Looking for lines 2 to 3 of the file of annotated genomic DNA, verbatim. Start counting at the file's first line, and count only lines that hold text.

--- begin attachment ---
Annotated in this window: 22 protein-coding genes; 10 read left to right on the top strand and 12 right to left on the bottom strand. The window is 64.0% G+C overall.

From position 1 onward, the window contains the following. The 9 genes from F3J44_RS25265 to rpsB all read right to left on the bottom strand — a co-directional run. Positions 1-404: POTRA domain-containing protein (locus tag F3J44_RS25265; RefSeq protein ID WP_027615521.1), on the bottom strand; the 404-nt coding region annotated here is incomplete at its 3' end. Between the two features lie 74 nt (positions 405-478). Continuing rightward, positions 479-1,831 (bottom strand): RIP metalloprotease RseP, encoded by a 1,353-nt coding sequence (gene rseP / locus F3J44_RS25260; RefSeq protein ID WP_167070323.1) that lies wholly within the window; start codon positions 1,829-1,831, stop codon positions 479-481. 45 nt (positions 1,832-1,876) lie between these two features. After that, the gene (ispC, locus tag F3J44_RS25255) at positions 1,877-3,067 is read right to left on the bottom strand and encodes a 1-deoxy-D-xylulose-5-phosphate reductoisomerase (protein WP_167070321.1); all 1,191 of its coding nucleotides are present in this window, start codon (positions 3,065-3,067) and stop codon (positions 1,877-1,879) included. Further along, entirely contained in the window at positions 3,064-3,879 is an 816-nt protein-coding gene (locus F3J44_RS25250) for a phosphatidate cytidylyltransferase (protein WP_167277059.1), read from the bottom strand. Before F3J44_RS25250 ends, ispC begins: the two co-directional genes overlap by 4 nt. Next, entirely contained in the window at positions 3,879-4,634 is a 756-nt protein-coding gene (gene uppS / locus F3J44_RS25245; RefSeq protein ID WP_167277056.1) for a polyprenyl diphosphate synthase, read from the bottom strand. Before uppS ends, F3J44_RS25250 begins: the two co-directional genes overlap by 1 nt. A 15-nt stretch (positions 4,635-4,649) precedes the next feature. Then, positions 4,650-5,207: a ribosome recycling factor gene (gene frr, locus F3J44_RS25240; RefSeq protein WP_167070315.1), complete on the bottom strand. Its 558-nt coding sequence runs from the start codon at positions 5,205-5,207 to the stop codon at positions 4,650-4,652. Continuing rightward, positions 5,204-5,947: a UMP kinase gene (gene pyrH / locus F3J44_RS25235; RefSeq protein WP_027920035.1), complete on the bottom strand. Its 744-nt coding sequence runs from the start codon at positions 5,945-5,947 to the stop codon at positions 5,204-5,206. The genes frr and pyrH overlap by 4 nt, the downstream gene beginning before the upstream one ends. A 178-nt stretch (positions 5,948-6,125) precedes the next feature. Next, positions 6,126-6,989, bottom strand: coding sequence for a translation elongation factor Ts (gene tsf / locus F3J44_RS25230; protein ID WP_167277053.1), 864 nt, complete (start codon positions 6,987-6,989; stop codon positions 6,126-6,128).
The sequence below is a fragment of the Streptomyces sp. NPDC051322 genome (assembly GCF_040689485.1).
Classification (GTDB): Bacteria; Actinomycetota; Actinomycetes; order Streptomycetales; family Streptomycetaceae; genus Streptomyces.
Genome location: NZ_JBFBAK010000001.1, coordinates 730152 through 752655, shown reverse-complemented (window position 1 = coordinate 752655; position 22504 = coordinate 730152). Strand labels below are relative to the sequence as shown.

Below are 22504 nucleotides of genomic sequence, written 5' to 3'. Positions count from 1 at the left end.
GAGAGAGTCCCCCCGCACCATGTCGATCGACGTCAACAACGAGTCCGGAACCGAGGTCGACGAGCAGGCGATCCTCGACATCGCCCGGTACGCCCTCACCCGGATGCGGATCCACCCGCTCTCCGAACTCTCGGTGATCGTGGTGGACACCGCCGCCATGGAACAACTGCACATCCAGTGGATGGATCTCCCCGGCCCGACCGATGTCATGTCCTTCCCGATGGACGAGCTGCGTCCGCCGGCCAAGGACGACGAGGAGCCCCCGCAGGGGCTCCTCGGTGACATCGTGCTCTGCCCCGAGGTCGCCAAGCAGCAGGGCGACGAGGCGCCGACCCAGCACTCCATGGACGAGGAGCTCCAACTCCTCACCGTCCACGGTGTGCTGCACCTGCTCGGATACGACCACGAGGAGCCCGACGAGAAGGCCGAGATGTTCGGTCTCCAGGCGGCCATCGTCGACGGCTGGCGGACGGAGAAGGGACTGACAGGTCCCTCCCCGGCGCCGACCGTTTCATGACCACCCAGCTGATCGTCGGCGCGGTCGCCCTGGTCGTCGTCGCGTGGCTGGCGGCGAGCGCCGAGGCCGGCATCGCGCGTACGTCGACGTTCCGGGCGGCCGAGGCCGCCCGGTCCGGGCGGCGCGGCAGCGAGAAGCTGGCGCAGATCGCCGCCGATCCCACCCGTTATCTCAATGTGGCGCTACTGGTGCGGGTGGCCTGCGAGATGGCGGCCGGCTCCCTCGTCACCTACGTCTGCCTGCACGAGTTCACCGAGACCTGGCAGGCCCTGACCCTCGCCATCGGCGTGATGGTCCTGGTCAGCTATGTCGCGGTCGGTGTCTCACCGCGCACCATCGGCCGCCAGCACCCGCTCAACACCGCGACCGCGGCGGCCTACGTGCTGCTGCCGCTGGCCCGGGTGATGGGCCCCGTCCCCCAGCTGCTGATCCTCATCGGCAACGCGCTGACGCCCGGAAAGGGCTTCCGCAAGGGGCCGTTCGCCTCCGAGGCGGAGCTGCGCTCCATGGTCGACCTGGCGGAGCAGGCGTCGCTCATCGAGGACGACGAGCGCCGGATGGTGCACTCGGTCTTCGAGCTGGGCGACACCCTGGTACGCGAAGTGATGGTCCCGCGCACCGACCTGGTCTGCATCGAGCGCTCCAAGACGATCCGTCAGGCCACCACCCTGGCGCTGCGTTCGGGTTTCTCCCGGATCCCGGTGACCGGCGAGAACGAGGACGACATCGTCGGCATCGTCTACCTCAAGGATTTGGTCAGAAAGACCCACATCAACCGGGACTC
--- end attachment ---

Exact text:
From position 1 onward, the window contains the following. The 9 genes from F3J44_RS25265 to rpsB all read right to left on the bottom strand — a co-directional run. Positions 1-404: POTRA domain-containing protein (locus tag F3J44_RS25265; RefSeq protein ID WP_027615521.1), on the bottom strand; the 404-nt coding region annotated here is incomplete at its 3' end. Between the two features lie 74 nt (positions 405-478). Continuing rightward, positions 479-1,831 (bottom strand): RIP metalloprotease RseP, encoded by a 1,353-nt coding sequence (gene rseP / locus F3J44_RS25260; RefSeq protein ID WP_167070323.1) that lies wholly within the window; start codon positions 1,829-1,831, stop codon positions 479-481. 45 nt (positions 1,832-1,876) lie between these two features. After that, the gene (ispC, locus tag F3J44_RS25255) at positions 1,877-3,067 is read right to left on the bottom strand and encodes a 1-deoxy-D-xylulose-5-phosphate reductoisomerase (protein WP_167070321.1); all 1,191 of its coding nucleotides are present in this window, start codon (positions 3,065-3,067) and stop codon (positions 1,877-1,879) included. Further along, entirely contained in the window at positions 3,064-3,879 is an 816-nt protein-coding gene (locus F3J44_RS25250) for a phosphatidate cytidylyltransferase (protein WP_167277059.1), read from the bottom strand. Before F3J44_RS25250 ends, ispC begins: the two co-directional genes overlap by 4 nt. Next, entirely contained in the window at positions 3,879-4,634 is a 756-nt protein-coding gene (gene uppS / locus F3J44_RS25245; RefSeq protein ID WP_167277056.1) for a polyprenyl diphosphate synthase, read from the bottom strand. Before uppS ends, F3J44_RS25250 begins: the two co-directional genes overlap by 1 nt. A 15-nt stretch (positions 4,635-4,649) precedes the next feature. Then, positions 4,650-5,207: a ribosome recycling factor gene (gene frr, locus F3J44_RS25240; RefSeq protein WP_167070315.1), complete on the bottom strand. Its 558-nt coding sequence runs from the start codon at positions 5,205-5,207 to the stop codon at positions 4,650-4,652. Continuing rightward, positions 5,204-5,947: a UMP kinase gene (gene pyrH / locus F3J44_RS25235; RefSeq protein WP_027920035.1), complete on the bottom strand. Its 744-nt coding sequence runs from the start codon at positions 5,945-5,947 to the stop codon at positions 5,204-5,206. The genes frr and pyrH overlap by 4 nt, the downstream gene beginning before the upstream one ends. A 178-nt stretch (positions 5,948-6,125) precedes the next feature. Next, positions 6,126-6,989, bottom strand: coding sequence for a translation elongation factor Ts (gene tsf / locus F3J44_RS25230; protein ID WP_167277053.1), 864 nt, complete (start codon positions 6,987-6,989; stop codon positions 6,126-6,128).
The sequence below is a fragment of the Streptomyces sp. NPDC051322 genome (assembly GCF_040689485.1).